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Cerebellar Mutism: Report of Seven Cases and Review of the Literature

Erşahin, Yusuf M.D.; Mutluer, Saffet M.D.; Çağli, Sedat M.D.; Duman, Yusuf M.D.

Clinical Studies

IT IS WELL known that degenerative disease, hemorrhage, infection, and neoplastic disease of the cerebellum can lead to speech disorders. Mutism after posterior cranial fossa surgery was first reported by Rekate et al. and Yonemasu in 1985. We review and analyze the cases of cerebellar mutism that are reported in the literature that is available in English. We found 39 reported cases that included details regarding mutism. We review and analyze a total of 46 cases, including those of our seven patients. The ages of the patients ranged from 2 to 61 years (mean, 10.4 yr). Ninety-one percent of the patients were children. The vermis was the site of the mass lesions in >90% of the cases. The pathological findings of the lesions were as follows: 33 medulloblastomas, 7 astrocytomas, 4 ependymomas, 1 metastatic tumor, and 1 arteriovenous malformation. All mass lesions were considered to be large or very large. The latency for the development of mutism ranged from 0 to 6 days(mean, 1.7 d). The mutism lasted from 4 days to 4 months (mean, 6.8 wk). Dysarthric speech ensued after the mutism was resolved in 35 of 46 patients. Mutism was transient in all of the cases. Cerebellar mutism is a transient complication of posterior fossa surgery for midline mass lesions.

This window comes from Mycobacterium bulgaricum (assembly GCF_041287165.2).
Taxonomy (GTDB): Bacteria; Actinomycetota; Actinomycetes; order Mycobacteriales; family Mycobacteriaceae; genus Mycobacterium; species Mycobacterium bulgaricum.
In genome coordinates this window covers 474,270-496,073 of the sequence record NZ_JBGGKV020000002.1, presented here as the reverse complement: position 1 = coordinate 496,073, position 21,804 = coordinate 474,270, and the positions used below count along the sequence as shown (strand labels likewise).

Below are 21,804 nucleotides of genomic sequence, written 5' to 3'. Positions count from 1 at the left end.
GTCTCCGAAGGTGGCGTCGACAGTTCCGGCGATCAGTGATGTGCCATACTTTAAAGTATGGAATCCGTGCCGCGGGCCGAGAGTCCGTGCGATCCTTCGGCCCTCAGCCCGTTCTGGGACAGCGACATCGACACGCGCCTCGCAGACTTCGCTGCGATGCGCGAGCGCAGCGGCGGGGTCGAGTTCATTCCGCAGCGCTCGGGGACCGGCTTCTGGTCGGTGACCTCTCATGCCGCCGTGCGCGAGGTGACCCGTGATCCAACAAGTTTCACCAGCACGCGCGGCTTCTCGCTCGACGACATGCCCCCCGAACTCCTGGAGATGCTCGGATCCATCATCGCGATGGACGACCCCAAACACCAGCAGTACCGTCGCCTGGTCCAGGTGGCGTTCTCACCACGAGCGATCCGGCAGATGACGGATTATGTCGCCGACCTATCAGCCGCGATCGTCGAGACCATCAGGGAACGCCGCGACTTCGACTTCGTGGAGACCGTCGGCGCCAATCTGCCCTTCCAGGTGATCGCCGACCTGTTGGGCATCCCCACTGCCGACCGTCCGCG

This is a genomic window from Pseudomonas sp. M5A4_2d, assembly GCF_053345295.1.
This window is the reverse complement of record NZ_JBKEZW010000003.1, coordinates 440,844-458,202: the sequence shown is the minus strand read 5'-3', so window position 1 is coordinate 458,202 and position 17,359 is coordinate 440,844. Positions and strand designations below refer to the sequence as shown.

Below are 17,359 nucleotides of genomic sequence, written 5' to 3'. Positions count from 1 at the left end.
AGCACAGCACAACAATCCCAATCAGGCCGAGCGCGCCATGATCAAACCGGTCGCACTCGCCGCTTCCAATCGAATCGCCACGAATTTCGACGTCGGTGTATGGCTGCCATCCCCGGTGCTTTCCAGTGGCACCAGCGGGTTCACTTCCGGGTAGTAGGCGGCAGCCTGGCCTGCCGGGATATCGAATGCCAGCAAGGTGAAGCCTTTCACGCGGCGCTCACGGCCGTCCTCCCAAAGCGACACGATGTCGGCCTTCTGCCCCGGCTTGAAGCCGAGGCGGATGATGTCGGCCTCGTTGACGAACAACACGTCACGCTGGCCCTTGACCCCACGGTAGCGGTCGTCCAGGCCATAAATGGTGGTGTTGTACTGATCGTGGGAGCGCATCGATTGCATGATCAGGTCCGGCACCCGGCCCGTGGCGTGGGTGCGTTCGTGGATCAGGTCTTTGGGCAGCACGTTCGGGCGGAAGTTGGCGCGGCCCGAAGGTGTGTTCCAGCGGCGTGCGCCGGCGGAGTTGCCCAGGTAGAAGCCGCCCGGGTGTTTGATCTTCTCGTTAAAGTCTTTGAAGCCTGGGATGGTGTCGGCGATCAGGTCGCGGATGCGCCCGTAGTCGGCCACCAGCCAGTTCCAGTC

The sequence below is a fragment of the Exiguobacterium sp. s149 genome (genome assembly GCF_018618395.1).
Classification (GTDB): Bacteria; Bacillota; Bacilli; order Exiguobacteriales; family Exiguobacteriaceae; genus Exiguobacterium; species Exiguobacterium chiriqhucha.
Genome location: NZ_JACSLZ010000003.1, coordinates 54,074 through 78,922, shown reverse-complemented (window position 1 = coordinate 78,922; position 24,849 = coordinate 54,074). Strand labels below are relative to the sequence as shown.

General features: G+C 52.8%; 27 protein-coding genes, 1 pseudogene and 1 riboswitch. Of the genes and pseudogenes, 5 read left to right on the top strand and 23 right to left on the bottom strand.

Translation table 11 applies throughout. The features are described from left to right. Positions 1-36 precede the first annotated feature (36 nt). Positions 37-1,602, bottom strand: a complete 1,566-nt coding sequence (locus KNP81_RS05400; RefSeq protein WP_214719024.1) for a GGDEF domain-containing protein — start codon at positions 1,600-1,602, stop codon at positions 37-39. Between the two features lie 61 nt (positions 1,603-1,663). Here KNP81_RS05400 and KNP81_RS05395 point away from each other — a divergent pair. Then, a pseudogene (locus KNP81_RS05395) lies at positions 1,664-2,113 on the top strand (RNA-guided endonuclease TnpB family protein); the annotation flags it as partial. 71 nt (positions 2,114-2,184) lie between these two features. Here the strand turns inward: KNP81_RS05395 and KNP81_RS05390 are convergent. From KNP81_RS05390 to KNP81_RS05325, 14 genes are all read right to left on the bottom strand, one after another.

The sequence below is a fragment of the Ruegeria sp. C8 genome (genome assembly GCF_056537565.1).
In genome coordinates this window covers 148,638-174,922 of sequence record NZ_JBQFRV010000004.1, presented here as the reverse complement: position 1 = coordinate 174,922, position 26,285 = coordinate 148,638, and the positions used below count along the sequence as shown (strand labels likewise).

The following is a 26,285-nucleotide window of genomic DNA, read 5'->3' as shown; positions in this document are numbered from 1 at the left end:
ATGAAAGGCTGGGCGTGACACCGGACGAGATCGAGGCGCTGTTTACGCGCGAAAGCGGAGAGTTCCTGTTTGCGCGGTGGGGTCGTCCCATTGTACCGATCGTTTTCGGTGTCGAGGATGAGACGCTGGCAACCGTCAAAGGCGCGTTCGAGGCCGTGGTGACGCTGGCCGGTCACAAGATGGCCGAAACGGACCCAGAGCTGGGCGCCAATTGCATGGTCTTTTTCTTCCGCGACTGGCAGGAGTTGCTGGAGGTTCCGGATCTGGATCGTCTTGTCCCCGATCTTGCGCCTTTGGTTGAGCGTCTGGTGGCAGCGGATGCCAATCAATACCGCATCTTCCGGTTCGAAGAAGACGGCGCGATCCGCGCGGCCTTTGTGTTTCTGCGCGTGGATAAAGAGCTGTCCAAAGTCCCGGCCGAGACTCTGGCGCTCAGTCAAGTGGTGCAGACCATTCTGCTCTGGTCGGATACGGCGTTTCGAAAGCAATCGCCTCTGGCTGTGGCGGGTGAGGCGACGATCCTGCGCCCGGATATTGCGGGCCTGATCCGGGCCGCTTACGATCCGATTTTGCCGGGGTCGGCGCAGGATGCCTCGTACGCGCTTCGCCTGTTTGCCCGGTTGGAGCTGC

Division of Pediatric Neurosurgery, Department of Neurosurgery (YE, SM, SÇ), and Department of Nuclear Medicine (YD), Ege University Faculty of Medicine, Izmir, Turkey

Received, March 14, 1995. Accepted, July 20, 1995.

Reprint requests: Yusuf Erşahin, M.D., P.K. 30, Karşiyaka, Izmir 35602, Turkey.

Copyright © by the Congress of Neurological Surgeons